Like mac and cheese. Or gin and tonic. Or crisp white shirts with classic blue jeans. Some things are beautiful in their simplicity. What ups their fab quotient a notch higher is that these are things that combine their undisputable beauty with great functionality.
Landing pages have their version of the PB&Js as well. Here’s a look at some landing pages that take care of all the key principles of a good landing page and yet manage to pack a punch aesthetically and functionally.
1. Geico Auto Insurance
Geico has a knack for getting their marketing frustratingly right nearly all the time. Here’s an example of that same marketing flair at work.
This simple but totally functional landing page borrows its striking, yet completely self-explanatory headline from Geico’s commercials (+1 for brand consistency) and does away with the need for any accompanying copy.
The call to action is clear and direct – Get a Quote. Now.
They even offer the user multiple ways of getting in touch with them to complete the conversion. The simple pre-selected drowpdown and a search for local insurance agents by Zip Code is extremely powerful since through it potential customers can select any of Geiko’s product / agent combination without being distracted by unnecessary links. #Win.
2. AIG Direct Life Insurance
Unlike Geico’s ode to minimalism, AIG goes into a little more detail for their life insurance landing page. Right off the bat it has four great things going for it:
- A great form: This simple form performs a dual role – it functions as an instant insurance premium calculator and then doubles up as a database collection tool. The best part? It does this without dragging on and on about unnecessary personal details from the user.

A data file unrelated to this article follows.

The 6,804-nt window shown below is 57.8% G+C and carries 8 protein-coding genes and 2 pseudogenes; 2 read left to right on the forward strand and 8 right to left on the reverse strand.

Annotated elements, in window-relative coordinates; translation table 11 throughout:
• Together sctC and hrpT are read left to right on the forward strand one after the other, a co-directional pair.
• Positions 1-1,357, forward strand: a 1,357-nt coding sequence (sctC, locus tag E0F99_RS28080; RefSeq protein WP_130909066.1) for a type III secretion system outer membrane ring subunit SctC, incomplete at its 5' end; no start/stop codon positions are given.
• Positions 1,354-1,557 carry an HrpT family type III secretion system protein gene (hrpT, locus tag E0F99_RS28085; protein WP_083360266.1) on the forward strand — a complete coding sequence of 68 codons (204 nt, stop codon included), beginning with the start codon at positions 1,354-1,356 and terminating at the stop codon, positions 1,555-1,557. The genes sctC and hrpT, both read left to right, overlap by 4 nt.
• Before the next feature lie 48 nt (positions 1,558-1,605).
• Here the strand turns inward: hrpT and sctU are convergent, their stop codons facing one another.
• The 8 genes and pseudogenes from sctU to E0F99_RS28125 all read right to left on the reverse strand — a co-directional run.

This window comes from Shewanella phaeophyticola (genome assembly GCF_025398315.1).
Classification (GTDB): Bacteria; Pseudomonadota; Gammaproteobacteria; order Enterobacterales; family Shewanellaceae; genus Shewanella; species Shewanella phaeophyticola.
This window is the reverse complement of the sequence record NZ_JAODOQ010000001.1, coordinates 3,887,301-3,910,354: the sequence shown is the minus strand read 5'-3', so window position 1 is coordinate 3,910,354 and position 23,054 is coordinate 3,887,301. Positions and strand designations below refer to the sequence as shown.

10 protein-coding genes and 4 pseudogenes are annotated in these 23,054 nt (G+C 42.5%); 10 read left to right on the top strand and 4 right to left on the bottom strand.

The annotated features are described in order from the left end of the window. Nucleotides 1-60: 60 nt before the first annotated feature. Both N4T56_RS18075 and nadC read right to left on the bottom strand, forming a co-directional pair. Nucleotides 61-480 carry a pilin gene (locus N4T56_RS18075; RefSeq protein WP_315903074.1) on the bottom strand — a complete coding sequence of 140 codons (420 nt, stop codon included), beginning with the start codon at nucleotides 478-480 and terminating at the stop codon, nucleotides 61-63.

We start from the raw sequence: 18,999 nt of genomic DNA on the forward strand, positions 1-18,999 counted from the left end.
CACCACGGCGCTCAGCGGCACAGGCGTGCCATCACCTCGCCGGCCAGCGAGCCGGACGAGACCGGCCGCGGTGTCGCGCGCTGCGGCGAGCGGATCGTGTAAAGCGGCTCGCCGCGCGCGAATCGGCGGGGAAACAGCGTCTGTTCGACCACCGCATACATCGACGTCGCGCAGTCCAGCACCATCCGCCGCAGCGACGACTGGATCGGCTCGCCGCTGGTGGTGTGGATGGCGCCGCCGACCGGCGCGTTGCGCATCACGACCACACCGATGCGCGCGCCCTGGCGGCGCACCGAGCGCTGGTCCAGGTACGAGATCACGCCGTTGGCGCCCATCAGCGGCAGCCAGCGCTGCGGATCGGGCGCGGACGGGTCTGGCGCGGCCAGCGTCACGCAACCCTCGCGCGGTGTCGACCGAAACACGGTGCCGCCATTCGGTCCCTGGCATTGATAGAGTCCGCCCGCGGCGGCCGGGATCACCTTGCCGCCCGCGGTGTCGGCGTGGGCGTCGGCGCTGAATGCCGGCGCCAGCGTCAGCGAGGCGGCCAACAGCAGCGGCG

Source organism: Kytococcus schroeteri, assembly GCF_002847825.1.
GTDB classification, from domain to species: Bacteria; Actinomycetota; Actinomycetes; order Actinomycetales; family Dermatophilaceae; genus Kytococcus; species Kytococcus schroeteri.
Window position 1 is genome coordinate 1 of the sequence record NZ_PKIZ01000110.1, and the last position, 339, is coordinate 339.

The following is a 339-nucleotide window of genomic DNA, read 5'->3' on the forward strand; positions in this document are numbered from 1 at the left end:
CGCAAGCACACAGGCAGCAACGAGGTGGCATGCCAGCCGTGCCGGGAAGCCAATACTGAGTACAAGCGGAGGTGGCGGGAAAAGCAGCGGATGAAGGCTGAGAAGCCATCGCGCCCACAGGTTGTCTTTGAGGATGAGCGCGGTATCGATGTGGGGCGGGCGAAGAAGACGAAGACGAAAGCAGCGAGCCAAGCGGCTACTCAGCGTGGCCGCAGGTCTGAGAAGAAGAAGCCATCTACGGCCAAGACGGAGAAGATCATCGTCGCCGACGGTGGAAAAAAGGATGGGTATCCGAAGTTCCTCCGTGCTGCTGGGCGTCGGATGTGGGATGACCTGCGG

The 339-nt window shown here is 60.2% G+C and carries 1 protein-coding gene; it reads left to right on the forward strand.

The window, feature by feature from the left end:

- Trust Building: The form is followed up with easily recognizable trust marks that reassure a user about the security of the information they give in the form.
- Contact Information: The contact number is offered not once but twice on the same page, to reinforce the message and make sure it is not missed.
- No Navigation Bar: The landing page is a self-contained one with no navigation bar or drop down menus or links to the main website to distract the customer from the main purpose of their visit – to get a life insurance quote.
Instead of taking the user to a single product page, BestBuy takes the user to a search results page that offers the choice of the same product from different sellers, thus leaving the freedom of choice in the user’s hands.
To make the user’s decision making process even easier, BestBuy offers detailed product information within each product snapshot, customer ratings and a link to in-depth reviews. The CTA for each product snapshot is highlighted in a bold yellow button and the reasons to buy are brought under the spotlight in a colored cell next to each product.
BestBuy even tries to tap into a search user’s bargain hunting behavior by highlighting the ‘Regular Price’, ‘Sale Price’ and ‘Savings’ to make the offer even more attractive.
4. Vanguard Mutual Funds
Financial products are seen as complicated, scary things by the average user, something that most people would happily delegate to their accountant or financial consultant.